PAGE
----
McCain, Schwarzenegger Tout Energy Independence

Capps Disses Effort as 'Fred Flintstone Energy Plan'

Paul Wellman

With air conditioners humming on Arctic overdrive, Republican presidential candidate John McCain took to the stage at Santa Barbara’s Museum of Natural History to host a high-powered panel discussion Tuesday morning, June 24, on his plans to achieve energy independence. Flanked by California Governor Arnold Schwarzenegger and former CIA Director James Woolsey-among others-McCain stressed that the federal government needed to lead the charge to promote clean coal, nuclear power plants, and a host of alternative energy technologies that would effectively wean the United States from its dependence on foreign oil.

Unlike most McCain events, there was no give-and-take with the audience or the media. Nor was there any verbal jousting with the protestors out front objecting to McCain’s controversial proposal to lift the moratorium on new oil leasing off the coasts of California and New England, and in the Gulf of Mexico. That moratorium has been in effect since 1981, partially in response to Santa Barbara’s cataclysmic oil spill of 1969. Conspicuously, McCain made no direct reference to opening up the Santa Barbara Channel-and the entire Pacific coast-to further oil leases, making more oblique references instead to developing “America’s own vast reserves of oil and natural gas.” Even though Schwarzenegger-who is endorsing McCain-publicly disagreed with McCain last week over the leasing moratorium, he never broached the sensitive subject, either.

That task would fall to panelist Michael Feeney, now with the Santa Barbara Land Trust, who during the 1980s played a major role in beating back the oil industry’s sustained push to develop off the Santa Barbara coast. If the coastline were reopened to new oil leasing, Feeney warned it would take “12, 15, 20 years” before this would translate into new production. “That won’t impact the price of gas anytime soon,” Feeney said. McCain let Feeney’s criticism slide without comment, preferring to engage in a polite but spirited back-and-forth on the subject of nuclear energy. There is no safe way to dispose of the nuclear wastes generated by the 25 new nuclear power plants McCain wants to see built, Feeney said. McCain countered that the French generate nearly 80 percent of their electricity from nukes, and that the U.S. Navy had been using nuclear powered vessels for 60 years without incident. “It’s a NIMBY problem,” McCain said, not a technological one. “I don’t know how they’re doing it in Europe, but we’re not dealing with it successfully in the U.S.,” Feeney responded.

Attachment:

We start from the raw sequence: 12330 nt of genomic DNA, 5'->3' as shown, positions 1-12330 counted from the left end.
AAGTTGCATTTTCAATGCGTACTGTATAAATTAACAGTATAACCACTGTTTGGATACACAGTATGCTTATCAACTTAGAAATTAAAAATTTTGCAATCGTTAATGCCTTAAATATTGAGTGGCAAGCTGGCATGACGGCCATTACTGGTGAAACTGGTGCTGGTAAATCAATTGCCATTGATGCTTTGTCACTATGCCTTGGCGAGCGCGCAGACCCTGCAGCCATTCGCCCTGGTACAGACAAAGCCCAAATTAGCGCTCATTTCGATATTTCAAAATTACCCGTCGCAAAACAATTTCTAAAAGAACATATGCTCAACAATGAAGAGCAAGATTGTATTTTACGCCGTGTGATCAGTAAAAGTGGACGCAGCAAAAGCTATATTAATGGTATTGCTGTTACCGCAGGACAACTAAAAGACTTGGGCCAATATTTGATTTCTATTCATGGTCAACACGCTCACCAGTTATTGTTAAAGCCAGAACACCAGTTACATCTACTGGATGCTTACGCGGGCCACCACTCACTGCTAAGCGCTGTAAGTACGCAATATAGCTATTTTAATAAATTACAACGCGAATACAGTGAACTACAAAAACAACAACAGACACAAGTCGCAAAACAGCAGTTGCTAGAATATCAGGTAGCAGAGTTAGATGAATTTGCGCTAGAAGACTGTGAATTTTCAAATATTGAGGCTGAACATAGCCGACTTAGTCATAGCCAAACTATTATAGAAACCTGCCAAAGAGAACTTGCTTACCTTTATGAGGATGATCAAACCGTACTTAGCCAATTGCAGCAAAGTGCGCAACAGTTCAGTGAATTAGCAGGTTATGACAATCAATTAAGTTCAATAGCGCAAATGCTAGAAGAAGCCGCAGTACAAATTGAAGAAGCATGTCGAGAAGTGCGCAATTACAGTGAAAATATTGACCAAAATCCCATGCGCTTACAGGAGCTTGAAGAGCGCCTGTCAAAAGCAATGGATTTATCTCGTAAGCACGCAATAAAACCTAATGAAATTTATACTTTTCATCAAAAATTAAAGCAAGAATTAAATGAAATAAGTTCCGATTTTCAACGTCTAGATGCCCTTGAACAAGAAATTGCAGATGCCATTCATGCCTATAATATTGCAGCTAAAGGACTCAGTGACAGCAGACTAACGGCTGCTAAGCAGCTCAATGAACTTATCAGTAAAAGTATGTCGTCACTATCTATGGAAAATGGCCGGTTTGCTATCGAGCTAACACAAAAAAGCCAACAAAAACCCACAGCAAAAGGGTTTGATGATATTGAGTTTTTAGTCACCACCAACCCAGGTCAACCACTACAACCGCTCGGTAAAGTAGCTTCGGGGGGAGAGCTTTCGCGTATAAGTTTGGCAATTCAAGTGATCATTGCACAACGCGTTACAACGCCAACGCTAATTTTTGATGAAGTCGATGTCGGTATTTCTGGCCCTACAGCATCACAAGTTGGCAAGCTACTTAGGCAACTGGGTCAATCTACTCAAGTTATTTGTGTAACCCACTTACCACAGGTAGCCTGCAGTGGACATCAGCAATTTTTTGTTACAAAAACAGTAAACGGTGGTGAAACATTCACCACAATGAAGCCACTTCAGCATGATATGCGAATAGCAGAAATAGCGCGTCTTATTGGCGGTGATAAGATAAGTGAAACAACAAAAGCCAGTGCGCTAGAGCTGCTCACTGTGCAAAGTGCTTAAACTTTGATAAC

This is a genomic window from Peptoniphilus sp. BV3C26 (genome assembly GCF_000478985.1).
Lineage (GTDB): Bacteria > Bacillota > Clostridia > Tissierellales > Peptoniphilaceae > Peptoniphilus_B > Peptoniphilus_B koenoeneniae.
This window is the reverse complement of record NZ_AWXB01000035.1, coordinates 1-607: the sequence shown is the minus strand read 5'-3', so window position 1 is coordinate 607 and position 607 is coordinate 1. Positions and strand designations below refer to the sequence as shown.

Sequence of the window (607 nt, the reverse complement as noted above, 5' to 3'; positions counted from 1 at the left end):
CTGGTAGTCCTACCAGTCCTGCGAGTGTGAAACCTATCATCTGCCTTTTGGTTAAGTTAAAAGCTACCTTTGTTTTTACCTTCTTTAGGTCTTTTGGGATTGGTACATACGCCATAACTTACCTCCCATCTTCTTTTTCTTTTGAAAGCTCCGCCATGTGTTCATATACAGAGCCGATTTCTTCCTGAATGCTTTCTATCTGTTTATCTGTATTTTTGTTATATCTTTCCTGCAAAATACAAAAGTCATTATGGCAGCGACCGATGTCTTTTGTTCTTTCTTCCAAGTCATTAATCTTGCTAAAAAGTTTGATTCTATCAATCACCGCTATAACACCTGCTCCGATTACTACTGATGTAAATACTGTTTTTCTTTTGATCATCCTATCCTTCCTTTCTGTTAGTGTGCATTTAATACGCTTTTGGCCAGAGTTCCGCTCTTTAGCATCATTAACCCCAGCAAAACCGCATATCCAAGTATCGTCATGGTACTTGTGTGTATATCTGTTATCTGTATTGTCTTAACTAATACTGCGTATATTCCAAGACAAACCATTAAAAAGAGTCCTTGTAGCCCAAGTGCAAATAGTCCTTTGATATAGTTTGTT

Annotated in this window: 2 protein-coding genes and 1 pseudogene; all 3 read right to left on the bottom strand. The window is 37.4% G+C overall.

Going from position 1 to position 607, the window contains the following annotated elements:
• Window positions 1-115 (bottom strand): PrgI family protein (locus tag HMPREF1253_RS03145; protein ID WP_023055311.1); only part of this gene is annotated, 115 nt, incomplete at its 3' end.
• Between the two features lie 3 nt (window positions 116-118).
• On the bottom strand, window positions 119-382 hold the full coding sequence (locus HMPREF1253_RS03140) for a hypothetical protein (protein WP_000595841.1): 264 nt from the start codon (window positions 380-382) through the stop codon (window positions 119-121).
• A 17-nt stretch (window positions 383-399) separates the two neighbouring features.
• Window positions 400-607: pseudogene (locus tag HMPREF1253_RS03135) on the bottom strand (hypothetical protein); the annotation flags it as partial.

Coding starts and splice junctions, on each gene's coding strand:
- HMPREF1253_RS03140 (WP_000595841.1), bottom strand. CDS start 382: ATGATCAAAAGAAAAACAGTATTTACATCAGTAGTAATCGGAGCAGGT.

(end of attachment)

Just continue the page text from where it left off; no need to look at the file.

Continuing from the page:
Perhaps the sharpest criticism of McCain’s proposal to open the California coast to further oil leases came from Santa Barbara Congressmember Lois Capps, who was not on hand to deliver it personally. “Senator McCain wants to keep America on a Fred Flintstone energy plan when we need to move forward with an energy policy for the future,” she declared prior to the event. Specifically, Capps has called for the elimination of about $16 billion in tax breaks currently enjoyed by the oil industry and transferring those to the solar, wind, and bio-mass industries. She also accused the oil companies of “sitting on” nearly 70,000 acres of federal offshore leases and not developing them. “They like the high prices,” Capps said. She said she favors legislation that would penalize oil companies that did not develop their leases in a timely fashion. She also supports a bill that would bring the oil commodities market under federal regulation.

Capps charged McCain’s new energy plan “sure looks a heck of a lot like the old Bush-Cheney plan.”

Capps charged McCain’s new energy plan “sure looks a heck of a lot like the old Bush-Cheney plan.” But there are key differences as well. For starters, McCain made it clear Tuesday that he regards as sound the scientific evidence supporting global warming. He outlined a market-driven cap-and-trade program to reduce carbon emissions to 1990 levels by the year 2050. He vowed to set aside $2 billion a year in tax credits for the research and development of clean coal over the next 15 years. He proposed tax credits of up to $5,000 for people buying zero-emission vehicles. And McCain said he’d offer $300 million to the company that can develop the best new car battery. Former CIA chief and panelist James Woolsey noted that no new power plants would be required if 70 percent of California’s cars were electric powered.

Panelist Matthew Tirell, of UCSB’s Institute of Energy Efficiency, said conservation will become ever more critical over the next 20 years, when world energy consumption is predicted to double. With gas hovering at $5 a gallon, McCain said the time has come “to shake off years of partisan paralysis” and pledged to work with Democrats to get something done. “I will put America first and my own party second,” McCain promised.


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